Peace at a premium

Meeruts-Jama-Masjid Bedrock of faith: Meerut's Jama Masjid is one of the oldest mosques in north India | Arvind Jain

Disorder continues to haunt the green belt that adorns India’s heartland

The year 1833 holds a special place in the history of British India. Under the Charter Act passed by the British parliament, the governor-general of Bengal Lord William Bentinck was appointed as the first governor-general of India. The act also legitimised the East India Company’s efforts to further explore the land, people and cultures of south Asia. The year heralded a new era as interest in India grew in England and modernity blossomed in Europe.

A couple of years later came the shift in focus from the eastern headquarters of Calcutta to north and northwest India. A new governor-general, George Eden, took charge in 1836. Accompanying him was his sister, Emily. She joined him in his trips to the northwest via the Gangetic plain. Travelling across the country, she wrote of life during the early days of the Raj and about the cantonment towns that came up in places like Meerut.

Emily’s narratives describe in detail the parties, the plays, the eccentricities and the all-out attempt by the English to “go native”. It was the beginning of the cantonment town culture in north India, of which Meerut would remain a model. By the 1830s, the town had emerged as a favourite military post for the British. “Meerut is a large European station, a quantity of barracks and white bungalows spread over eight miles of plains. There is nothing to see or draw,” writes Emily in her travelogue Up the Country, which was, in fact, a series of letters she wrote. These were compiled and published as a book in 1866. 

Emily did not visit the entire town. Perhaps as she was a European aristocrat, her travel was not as free and adventurous as it would be for someone like Rudyard Kipling 50 years later. Her visits were limited to the European quarters of Meerut and she appears to have missed the older section of the town, the Muslim quarters that sprang up around the Jama Masjid. This part of the town, which continues to thrive even today, was at its glorious best in the early 19th century. 

Her accounts, however, offer interesting vignettes from the lives of the British. For instance, the governor-general and his companions used to stage Shakespearean plays for entertainment. Since there were only a few women in the entourage, writes Emily, women’s roles would often be played by tall soldiers with curly wigs.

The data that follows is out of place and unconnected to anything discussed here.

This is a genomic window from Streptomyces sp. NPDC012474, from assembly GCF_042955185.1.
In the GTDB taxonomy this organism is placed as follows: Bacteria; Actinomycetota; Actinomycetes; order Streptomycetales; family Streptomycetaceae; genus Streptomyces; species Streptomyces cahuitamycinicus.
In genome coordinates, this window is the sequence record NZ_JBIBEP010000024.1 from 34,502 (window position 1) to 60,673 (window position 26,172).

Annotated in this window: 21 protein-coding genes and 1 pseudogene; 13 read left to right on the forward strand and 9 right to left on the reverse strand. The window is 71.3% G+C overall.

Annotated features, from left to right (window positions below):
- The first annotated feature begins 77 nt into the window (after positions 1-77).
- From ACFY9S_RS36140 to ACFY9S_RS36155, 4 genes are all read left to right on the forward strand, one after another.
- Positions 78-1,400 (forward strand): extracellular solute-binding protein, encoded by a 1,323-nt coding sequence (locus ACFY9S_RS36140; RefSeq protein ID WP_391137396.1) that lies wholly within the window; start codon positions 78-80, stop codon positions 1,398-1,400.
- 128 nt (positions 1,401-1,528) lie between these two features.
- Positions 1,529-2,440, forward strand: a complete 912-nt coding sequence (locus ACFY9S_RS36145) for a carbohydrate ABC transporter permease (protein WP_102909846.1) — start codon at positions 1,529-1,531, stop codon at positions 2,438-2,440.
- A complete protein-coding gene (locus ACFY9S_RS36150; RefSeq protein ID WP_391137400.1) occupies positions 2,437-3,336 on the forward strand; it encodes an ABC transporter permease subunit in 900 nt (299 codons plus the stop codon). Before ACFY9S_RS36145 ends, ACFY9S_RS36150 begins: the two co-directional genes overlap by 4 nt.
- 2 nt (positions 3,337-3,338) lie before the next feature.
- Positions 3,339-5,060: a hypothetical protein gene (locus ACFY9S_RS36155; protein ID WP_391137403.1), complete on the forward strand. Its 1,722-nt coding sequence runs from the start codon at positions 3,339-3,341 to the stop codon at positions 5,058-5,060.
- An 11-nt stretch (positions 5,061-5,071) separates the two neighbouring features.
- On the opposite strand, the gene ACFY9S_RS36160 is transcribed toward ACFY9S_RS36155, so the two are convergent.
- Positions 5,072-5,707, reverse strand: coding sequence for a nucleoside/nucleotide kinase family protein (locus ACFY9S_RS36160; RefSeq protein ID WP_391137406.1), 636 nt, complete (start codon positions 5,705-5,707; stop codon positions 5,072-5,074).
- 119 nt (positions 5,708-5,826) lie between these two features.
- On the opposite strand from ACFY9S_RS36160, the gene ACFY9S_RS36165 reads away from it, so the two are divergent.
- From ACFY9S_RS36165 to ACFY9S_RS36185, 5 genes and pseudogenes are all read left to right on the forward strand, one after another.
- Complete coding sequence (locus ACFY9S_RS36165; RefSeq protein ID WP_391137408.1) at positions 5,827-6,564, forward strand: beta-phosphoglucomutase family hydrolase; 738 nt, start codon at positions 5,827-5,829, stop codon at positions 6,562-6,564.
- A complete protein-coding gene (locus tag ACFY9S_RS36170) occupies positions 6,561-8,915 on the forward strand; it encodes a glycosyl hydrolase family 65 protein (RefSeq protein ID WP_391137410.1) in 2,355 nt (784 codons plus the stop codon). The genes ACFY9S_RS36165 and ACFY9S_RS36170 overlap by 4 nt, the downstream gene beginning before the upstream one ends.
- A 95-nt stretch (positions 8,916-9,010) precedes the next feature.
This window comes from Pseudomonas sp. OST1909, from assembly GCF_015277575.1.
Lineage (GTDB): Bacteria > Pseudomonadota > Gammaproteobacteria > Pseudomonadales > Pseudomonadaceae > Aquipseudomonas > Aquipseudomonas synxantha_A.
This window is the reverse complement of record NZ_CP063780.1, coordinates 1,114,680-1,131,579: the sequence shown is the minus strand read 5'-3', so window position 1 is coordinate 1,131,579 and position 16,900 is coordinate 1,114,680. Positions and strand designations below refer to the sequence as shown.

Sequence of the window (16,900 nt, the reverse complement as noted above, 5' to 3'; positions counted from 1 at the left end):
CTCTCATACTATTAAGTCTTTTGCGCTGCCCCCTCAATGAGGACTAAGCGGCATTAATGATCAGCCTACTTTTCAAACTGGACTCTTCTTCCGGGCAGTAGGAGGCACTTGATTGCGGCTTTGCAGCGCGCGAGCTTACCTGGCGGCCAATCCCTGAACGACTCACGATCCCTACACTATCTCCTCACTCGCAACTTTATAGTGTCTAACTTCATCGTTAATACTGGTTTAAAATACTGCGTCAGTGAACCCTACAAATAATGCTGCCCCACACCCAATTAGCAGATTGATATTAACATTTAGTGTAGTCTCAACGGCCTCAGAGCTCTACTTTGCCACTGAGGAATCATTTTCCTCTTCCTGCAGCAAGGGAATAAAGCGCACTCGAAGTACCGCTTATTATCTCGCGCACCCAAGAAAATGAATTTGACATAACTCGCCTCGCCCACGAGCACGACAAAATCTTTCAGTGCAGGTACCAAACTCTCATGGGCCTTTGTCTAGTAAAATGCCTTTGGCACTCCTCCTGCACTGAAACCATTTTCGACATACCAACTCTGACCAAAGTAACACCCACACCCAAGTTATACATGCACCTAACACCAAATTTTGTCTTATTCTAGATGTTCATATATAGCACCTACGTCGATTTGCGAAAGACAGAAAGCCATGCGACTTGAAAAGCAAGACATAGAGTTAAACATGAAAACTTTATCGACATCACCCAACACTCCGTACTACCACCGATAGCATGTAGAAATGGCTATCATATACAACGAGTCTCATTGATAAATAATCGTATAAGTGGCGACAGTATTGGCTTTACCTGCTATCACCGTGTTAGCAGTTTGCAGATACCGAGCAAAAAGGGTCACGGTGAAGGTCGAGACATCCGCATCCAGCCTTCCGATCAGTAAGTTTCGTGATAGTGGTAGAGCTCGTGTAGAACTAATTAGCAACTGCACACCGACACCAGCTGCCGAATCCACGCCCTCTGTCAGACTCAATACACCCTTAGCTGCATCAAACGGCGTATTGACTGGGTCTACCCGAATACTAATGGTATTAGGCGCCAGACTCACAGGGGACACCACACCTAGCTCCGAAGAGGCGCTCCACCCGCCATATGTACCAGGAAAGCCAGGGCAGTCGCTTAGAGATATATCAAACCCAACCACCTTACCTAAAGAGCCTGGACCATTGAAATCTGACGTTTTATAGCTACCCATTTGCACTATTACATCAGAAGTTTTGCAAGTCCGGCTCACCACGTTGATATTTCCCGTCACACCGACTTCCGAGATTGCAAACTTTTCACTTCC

On their journeys across the country, the governor-general’s team would spend considerable time in different towns and their security was the responsibility of the English soldiers. Security was tight as the British had started operations against the Thugs, who were members of a violent group that waylaid and strangled travellers, in a ritually prescribed manner. They were quite active in north India and the anti-Thug campaign was a sign that the East India Company was serious about moving westward. Despite this, notes Emily, the soldiers and their guests lived in style enjoying elegant dinners, ball-room dancing and ample socialising, fuelled by fine wine and spirit.

Emily also describes the enormous hardships faced by the native people following the decline of the centuries-old political system of the Mughals and the traditional rulers. Her letters contain details of the lawlessness, dreadful malnutrition and famine that had struck the Gangetic plain in the late 1830s, believed to be among the reasons behind the revolt of 1857. 

Those days of famine are long gone. The agriculture-dominated western Uttar Pradesh, of which Meerut is the educational and commercial hub, has become increasingly prosperous. But, we found that a new breed of poverty―of tolerance and harmony―was taking root in Meerut. The communal riots that broke out in neighbouring Muzaffarnagar in August did not spare Meerut, leading to several casualties and displacement of thousands of people.

Inside the Jama Masjid, we met Hussein, who looked lost and tired. “He is a Rohingya Muslim. He and his family came from Myanmar following communal clashes there,” said the young caretaker of the mosque. Influx of such refugees has heightened tension in the region. 

And, that remains the story of Meerut. Centuries have passed. Yet, public disorder continues to haunt the green belt that adorns India’s heartland.

36-Peace Illustration: Bhaskaran

YOU cannot conceive the horrible sights we see, particularly children; perfect skeletons in many cases, their bones through their skin, without a rag of clothing and utterly unlike human creatures. Our camp luckily does more good than harm. We get all our supplies from Oude [Awadh], and we can give away more than any other travellers.

―Emily Eden, Up the Country: Letters Written to Her Sister from the Upper Provinces of India, 1834

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